Photo by Les Stukenberg.
Originally Published: October 9, 2016 10:06 a.m.
When Dana Cummins had a malignant tumor on her bladder 12 years ago, she didn’t find what oncologists were telling her to be promising.
“They were like ‘we don’t even know why you’re alive. You have two billion pathogens past the point. You should have already died from kidney failure,’” Cummins said.
So she decided to bypass their suggestions to do various testing to find out what to do about the situation.
Instead, she turned to her instincts and decided to rely solely on alternative methods of treatment and her own willpower to fight her terminal illness.
She took various herbs like olive leaf extract and a lymph node detox tonic; underwent many acupuncture treatments; and frequently turned to her practice of metaphysics, the study of the fundamental nature of reality and existence, to manage her emotions and release unhealthy thoughts.
“If I had not done my metaphysics, I would have died,” Cummins said.
In a matter of about eight months, she beat her condition.
Since that trial in her life, she has guided others with similar conditions, including women with breast cancer, through things like energy healing sessions and self-help practices to strengthen their mind and body in such times of extreme duress.
Though she avoided allopathic methods for treating her condition 12 years ago, she does not condemn them.
“I recommend that they listen to their belief system,” Cummins said. “If you have a belief system that surgery is going to be the only thing that heals you, then go ahead and get the surgery done. But let’s also work on the emotional stuff. If you don’t deal with it, it will just recreate somewhere else.”
Once people begin to consider the physical, emotional, mental, social, spiritual and environmental influences that affect their health, and do not discriminate against any form of treatment, they move into the realm of integrative medicine.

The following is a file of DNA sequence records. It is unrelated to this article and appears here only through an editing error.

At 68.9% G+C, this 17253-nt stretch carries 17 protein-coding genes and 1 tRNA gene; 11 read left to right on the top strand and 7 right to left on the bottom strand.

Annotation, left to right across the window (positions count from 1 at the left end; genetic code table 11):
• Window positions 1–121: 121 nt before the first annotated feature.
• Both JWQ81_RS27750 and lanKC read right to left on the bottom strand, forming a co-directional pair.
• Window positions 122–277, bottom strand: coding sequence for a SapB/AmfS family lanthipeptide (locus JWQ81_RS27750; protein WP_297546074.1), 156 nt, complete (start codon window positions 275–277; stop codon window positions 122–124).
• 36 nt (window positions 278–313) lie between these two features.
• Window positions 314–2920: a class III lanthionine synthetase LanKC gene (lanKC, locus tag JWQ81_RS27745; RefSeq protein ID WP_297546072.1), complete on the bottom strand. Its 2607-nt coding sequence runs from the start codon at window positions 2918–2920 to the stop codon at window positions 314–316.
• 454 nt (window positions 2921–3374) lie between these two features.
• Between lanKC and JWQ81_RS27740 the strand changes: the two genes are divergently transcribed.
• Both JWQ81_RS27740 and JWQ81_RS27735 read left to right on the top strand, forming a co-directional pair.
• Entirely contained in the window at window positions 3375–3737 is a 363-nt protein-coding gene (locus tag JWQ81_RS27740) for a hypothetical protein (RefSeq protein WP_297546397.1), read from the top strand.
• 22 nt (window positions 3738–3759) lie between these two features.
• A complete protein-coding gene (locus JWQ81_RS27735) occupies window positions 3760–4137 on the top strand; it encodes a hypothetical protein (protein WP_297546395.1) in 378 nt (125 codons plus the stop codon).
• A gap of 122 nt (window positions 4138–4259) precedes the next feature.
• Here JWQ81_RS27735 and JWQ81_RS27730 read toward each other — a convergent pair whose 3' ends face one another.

“Integrative cancer medicine means combining all of the knowledge of regular oncology, regular medicine… with helping someone establish a healthy lifestyle,” said Dr. Robert Zieve, Medical director and coordinator of Partners in Integrative Cancer Therapies in Prescott.
“This means addressing what is going on in a person’s life relative to their sleep, energy, weight, diet, digestion, and help to correct some of those factors that can all be at play in terms of why a person develops a form of cancer.”
To identify an effective treatment plan for each individual, Zieve has his patients undergo a good number of tests, “many more than most surgeons or oncologists run,” he said.
He’s looking to see where the immune system is weak, whether or not there is chronic inflammation in parts of a patient’s body, and what sort of toxins are in the patient’s body that could have led to his or her specific condition.
“There is no one formula for curing cancer,” Zieve said. “Everybody has to be treated as an individual.”
For example, one patient Zieve is currently consulting for is a woman who has seen the fourth return of breast cancer in the same breast.
She has had severe anxiety and insomnia for decades that Zieve said none of her oncologists have been addressing.
“The reality of it is, if you don’t get enough sleep, you gain weight, which is where estrogen stores in the body,” Zieve said. “Estrogens store in the fatty tissue, and then they’re constantly being released, and then they stimulate cancer growth.”
Not sleeping well also weakens the immune system, he said.
“So we’re focusing on helping her sleep better and doing tests and treatments that help her turn the corner and get a better response with whatever therapy she wants to do,” Zieve said.
Cummins mimics the belief that no one treatment works for everyone.
“A lot of treatments are blanket treatments,” Cummins said. “We’re not blanket human beings. What we can handle is unique, and what our body is receptive to is unique.”
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